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Photo by Ryan Kelley/QNS
Photo by Ryan Kelley/QNS
NYPD officers carry the casket of baby who was found dead in a garbage can for the funeral service at Most Precious Blood Church in Astoria on April 21.

The silence weighed heavy in the air as nearly 100 police officers and dozens of local residents stood in front of Most Precious Blood Church in Astoria on April 21 and watched the rear door of the hearse open.

Inside, the all-white casket was the size of a large shoebox — so small that it had to be placed on a platform to be carried into the church. The four pall bearers, each of whom are officers from the 114th Precinct, never met the child.

In fact, no one attending the funeral ever did.

The baby boy being laid to rest that day was found dead in a garbage can at Dutch Kills Playground on Feb. 17, and since that time, no family member came forward to claim the child. Thanks to the efforts of the NYPD and the AMT Children of Hope Foundation — which covered the cost of the funeral — the boy gained a spiritual family during the funeral procession and hour-long mass that brought people from the local community and across the borough together in mourning.

“This is his family, right here in this church,” said Bishop Raymond Chappetto during the service. “His family has surrounded him today with love, with prayer, and with the promise that the community will treasure his memory.”

Now known as Dutch James Hope, the boy is only believed to have been a few weeks old at the time of his death. According to Timothy Jaccard, a paramedic for the Nassau County Police Department and founder of the AMT Children of Hope Foundation, the local community named the baby after the playground where he was found.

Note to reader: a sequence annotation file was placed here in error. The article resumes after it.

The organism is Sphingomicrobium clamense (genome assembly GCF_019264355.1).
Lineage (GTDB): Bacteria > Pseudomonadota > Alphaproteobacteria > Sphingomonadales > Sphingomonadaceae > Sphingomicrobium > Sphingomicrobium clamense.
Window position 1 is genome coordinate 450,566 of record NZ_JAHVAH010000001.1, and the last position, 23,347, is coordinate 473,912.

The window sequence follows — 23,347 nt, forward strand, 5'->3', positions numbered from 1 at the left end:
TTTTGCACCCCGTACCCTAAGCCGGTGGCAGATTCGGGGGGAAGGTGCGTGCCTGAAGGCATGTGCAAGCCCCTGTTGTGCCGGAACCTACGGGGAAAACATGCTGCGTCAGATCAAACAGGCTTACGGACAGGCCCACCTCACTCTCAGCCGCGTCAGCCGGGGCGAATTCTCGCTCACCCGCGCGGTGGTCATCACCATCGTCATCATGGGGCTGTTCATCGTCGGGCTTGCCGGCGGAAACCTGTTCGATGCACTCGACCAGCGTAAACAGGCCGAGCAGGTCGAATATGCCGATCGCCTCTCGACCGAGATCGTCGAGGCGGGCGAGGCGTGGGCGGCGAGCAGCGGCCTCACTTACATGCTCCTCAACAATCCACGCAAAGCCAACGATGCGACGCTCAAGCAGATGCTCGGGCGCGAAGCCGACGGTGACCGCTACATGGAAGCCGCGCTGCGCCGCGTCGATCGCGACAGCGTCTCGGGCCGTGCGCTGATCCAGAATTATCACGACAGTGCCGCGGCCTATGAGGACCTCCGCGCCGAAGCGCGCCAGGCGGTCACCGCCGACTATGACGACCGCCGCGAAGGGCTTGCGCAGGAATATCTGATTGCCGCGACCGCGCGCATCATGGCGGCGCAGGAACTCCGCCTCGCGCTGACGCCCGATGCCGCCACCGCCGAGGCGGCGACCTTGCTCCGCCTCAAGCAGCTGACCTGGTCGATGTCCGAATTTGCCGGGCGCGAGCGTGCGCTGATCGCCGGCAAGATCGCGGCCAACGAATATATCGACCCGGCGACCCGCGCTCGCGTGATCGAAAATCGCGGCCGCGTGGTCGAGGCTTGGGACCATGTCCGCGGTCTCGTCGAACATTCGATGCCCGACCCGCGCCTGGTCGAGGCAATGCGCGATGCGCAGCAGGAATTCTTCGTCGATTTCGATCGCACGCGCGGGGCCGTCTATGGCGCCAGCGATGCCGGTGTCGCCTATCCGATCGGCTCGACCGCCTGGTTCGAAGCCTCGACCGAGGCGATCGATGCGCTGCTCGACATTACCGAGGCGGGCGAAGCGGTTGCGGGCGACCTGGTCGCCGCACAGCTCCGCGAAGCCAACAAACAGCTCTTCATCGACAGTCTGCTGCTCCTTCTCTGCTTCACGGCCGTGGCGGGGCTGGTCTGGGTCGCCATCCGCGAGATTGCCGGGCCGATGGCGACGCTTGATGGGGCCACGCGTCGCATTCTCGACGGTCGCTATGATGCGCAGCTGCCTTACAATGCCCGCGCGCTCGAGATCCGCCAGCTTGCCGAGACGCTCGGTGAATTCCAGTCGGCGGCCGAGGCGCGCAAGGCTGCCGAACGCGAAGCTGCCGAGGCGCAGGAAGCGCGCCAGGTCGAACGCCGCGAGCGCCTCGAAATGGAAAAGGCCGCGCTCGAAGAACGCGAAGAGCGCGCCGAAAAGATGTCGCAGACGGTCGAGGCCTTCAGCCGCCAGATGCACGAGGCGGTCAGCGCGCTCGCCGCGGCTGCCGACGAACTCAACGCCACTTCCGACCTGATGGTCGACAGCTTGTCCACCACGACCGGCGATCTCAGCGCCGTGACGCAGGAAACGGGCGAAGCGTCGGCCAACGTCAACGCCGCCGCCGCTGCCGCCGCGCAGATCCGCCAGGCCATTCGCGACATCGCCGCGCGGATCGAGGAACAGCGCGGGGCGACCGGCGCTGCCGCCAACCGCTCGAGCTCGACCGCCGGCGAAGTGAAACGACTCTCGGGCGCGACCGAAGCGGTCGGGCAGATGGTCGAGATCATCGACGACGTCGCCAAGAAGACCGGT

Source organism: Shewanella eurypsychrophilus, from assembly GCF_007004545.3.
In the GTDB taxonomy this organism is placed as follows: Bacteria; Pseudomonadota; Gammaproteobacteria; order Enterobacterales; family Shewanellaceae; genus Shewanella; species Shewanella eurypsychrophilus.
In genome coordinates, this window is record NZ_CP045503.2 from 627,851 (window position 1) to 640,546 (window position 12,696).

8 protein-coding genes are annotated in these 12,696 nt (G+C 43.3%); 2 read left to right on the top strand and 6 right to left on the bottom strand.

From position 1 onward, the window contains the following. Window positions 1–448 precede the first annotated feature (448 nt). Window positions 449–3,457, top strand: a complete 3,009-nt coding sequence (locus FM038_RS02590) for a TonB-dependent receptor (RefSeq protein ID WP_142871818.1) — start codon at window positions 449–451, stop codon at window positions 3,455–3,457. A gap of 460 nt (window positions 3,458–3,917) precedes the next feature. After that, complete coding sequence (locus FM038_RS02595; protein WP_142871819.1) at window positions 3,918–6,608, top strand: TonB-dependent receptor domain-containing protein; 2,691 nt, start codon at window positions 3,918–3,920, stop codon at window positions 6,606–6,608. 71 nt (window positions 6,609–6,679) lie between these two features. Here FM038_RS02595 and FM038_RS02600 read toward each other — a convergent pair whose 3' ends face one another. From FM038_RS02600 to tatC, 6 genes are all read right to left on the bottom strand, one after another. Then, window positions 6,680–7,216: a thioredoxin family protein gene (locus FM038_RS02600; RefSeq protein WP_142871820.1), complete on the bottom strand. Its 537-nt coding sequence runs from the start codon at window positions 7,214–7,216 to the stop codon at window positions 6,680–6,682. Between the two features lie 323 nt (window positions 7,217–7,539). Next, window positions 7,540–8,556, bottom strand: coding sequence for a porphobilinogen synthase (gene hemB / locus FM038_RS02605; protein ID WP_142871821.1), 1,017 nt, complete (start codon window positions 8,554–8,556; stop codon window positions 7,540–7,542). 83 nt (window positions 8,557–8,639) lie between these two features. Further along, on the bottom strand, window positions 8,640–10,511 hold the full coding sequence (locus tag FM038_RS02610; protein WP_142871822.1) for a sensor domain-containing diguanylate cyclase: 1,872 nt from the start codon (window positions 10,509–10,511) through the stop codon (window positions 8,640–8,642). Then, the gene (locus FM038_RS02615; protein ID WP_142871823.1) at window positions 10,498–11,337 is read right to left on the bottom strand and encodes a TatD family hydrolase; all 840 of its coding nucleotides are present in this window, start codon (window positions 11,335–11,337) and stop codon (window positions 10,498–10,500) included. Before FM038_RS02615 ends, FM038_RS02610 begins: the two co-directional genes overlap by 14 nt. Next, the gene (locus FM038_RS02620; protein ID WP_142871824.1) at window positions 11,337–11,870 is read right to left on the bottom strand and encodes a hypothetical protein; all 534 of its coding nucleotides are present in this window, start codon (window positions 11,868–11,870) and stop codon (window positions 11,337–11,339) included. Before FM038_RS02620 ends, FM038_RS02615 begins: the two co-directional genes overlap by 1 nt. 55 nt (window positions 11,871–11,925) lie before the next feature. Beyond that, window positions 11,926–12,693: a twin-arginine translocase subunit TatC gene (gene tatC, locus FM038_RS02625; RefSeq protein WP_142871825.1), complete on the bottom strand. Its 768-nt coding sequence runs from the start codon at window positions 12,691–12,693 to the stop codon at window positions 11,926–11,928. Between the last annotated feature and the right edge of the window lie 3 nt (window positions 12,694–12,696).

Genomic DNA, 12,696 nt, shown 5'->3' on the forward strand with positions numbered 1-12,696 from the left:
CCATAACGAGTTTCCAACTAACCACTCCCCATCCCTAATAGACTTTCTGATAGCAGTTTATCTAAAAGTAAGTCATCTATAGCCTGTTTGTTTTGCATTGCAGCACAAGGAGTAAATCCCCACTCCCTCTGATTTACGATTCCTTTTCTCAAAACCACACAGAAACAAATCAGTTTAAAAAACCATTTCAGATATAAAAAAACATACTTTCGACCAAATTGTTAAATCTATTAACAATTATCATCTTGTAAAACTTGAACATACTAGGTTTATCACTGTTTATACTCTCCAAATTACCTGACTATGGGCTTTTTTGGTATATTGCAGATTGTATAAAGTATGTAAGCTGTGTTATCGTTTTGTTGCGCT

“Hope” is the last name given to all of the babies that Jaccard’s foundation has laid to rest at Holy Rood Cemetery in Westbury, New York, and Dutch James was the 139th, Jaccard said.

In nearly two decades since the foundation was formed, however, it has saved the lives of 3,669 babies, Jaccard said. His passion for this cause arose during 1998 and 1999, when Jaccard responded to four calls regarding babies found not breathing in a matter of weeks.

He also wrote the Abandoned Infant Protection Act to save the lives of unwanted newborns; the act was ultimately approved by the state legislature and became law. First enacted in 2000, the law was amended in 2010 to ensure that parents who abandon their infant in a safe way as prescribed by law will not be held criminally liable.

In 2017, the foundation helped save the lives of 26 babies, and four have been saved in 2018 so far.

Photo by Ryan Kelley/QNS

Photo by Ryan Kelley/QNS

“With the news coverage when we have these funerals, we have some woman call in desperation after seeing it, and that winds up actually rescuing a baby,” Jaccard said. “All 139 babies that we have buried have rescued at least one child.”

During the Mass, parish member Martha Caraballo helped carry the Eucharist to the priest, and reflected afterward on how much different this felt than any other mass and the impact it had on the community.

“The circumstances under which it happened and everything, and in our neighborhood, it’s a lot more touching,” Caraballo said. “It just shows a real good unity within the community that something like this brings us together.”

Even those who attended from other parts of the borough felt the same sentiment. Michael Naumowicz, a member of the 104th Precinct Civilian Observation Patrol covering Ridgewood and surrounding neighborhoods, remembered shedding a tear when he first heard the news about the child back in February.

His reaction to seeing so many people come to honor Dutch James Hope showed just how fitting that last name is.

“Seeing the community come together as it did today, it actually gives me a lot of hope that there is a lot of good in the world,” Naumowicz said. “It’s just a great belonging feeling.”

Police continue to search for Dutch James’ mother; they are offering up to a $2,500 reward for any information that could help the investigation. Call Crime Stoppers at 800-577-TIPS with any information; all calls are kept confidential.

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